June and fire-break burning are synonymous, tracer lines burnt earlier in April hold the fire when the breaks are burnt. A damp day preceded our burn day so fortunately we had an ideal cool burn, that doesn’t damage the plant life as severely. Jackal Buzzards, Drongos, Long-crested Eagles and Cape Crows wheeled around looking for rodents displaced from their homes. The fires are dramatic, particularly in the late afternoon.

02 Firebreak season IMG_2269

Despite the very dry and cool conditions some of my favourite flowers found here were blooming, bright golden yellow and orange Aloe maculata on the hillside;

03 Flower Aloe maculata IMG_5932

Aloe maculata

snow white, delicate Buddleja dysophylla;

03 Flower Buddleja dysophylla 01 IMG_6012

Buddleja dysophylla

03 Flower Buddleja dysophylla 02 IMG_6018

Buddleja dysophylla

03 Flower Buddleja dysophylla 03 IMG_6017

Buddleja dysophylla

Buddleja salvifolia buds are swelling, almost ready to bloom;

03 Flower Buddleja salvifolia IMG_6001

Buddleja salvifolia

tiny, cheerful Euryops laxus have popped up in the short grass around the house; in the tracer-lines,

03 Flower Euryops laxus IMG_5998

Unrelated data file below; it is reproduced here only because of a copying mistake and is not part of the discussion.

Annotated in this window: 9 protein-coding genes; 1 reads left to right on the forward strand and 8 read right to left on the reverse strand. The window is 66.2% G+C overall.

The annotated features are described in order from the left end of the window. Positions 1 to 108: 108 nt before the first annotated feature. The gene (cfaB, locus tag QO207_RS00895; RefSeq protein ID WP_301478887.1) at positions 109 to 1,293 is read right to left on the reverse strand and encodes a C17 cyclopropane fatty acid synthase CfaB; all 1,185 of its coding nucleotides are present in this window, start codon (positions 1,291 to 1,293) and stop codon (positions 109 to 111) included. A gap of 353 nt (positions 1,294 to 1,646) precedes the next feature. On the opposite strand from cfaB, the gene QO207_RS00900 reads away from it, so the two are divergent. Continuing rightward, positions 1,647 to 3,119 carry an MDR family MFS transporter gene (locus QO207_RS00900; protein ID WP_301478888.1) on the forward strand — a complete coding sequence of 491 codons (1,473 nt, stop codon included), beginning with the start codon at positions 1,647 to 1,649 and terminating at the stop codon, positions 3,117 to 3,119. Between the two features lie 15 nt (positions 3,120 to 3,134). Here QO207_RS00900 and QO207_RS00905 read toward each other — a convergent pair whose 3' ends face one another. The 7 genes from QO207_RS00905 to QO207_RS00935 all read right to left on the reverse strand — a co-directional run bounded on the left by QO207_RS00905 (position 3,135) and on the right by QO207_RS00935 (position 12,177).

Europs laxus

early Gerbera ambigua;

03 Flower Gerbera ambigua IMG_5933

Gerbera ambigua

Halleria lucida is flowering profusely and creating a magnet for birds and insects;

03 Flower Halleria lucida IMG_6022

Halleria lucida

a neon coloured Ipomoea bolusiana plant took advantage of the shelter along the warm east side of the house.

03 Flower Ipomoea bolusiana IMG_5926

Ipomoea bolusiana

The male Black-backed Puffback is still persistently trying to attack his mirrored image in the windows, defending his patch. When resting he is starting to display his courtship puffback. The birdbaths are very sought after and often up to 30 Cape White-eyes splash and drink together, the shy Southern Boubou, Cape Robin-chats and Dark-capped Bulbuls take their turn in the verandah birdbath. The Fork-tailed Drongos, Olive Thrushes, Canaries and Cape Sparrows prefer the birdbath under the trees in the garden. Also seen were a flock of Common Waxbills, African Stonechats, Buff-streaked Chats, Amethyst Sunbirds, a Spotted Eagle-Owl and a Cape Batis. A Fish Eagle can be heard regularly calling from the valley.

04 Bird Black-backed Puffback IMG_5908

Black-backed Puffback (male)

The Lesser Savanna Dormice, Grahiurus kelleni, are still very much in residence, though seen less frequently, particularly in cooler weather. The young Duiker has moved off on it’s own, we still see all three around, but separately.

A few butterflies seen are what I think is a Common Hottentot male,

05 Invertebrates Butterfly Common Hottentot male IMG_6002

Common Hottentot (male)

and a Geranium Bronze, Cacyreus marshalli.

05 Invertebrates Butterfly Geranium Bronze Cacyreus marshalli IMG_6003

Geranium Bronze

An unusual Katydid perched on the backstep.

05 Invertebrates Katydid IMG_5913

Kaytid

A spider I hadn’t seen before and rescued from the bath, was identified as a Funnel web wolf spider, Family Lycosidae.

05 Invertebrates Spider Funnel-web Spider of Agelenidae Fam Funnel web wolf spider Family Lycosidae P1070424

Funnel web wolf spider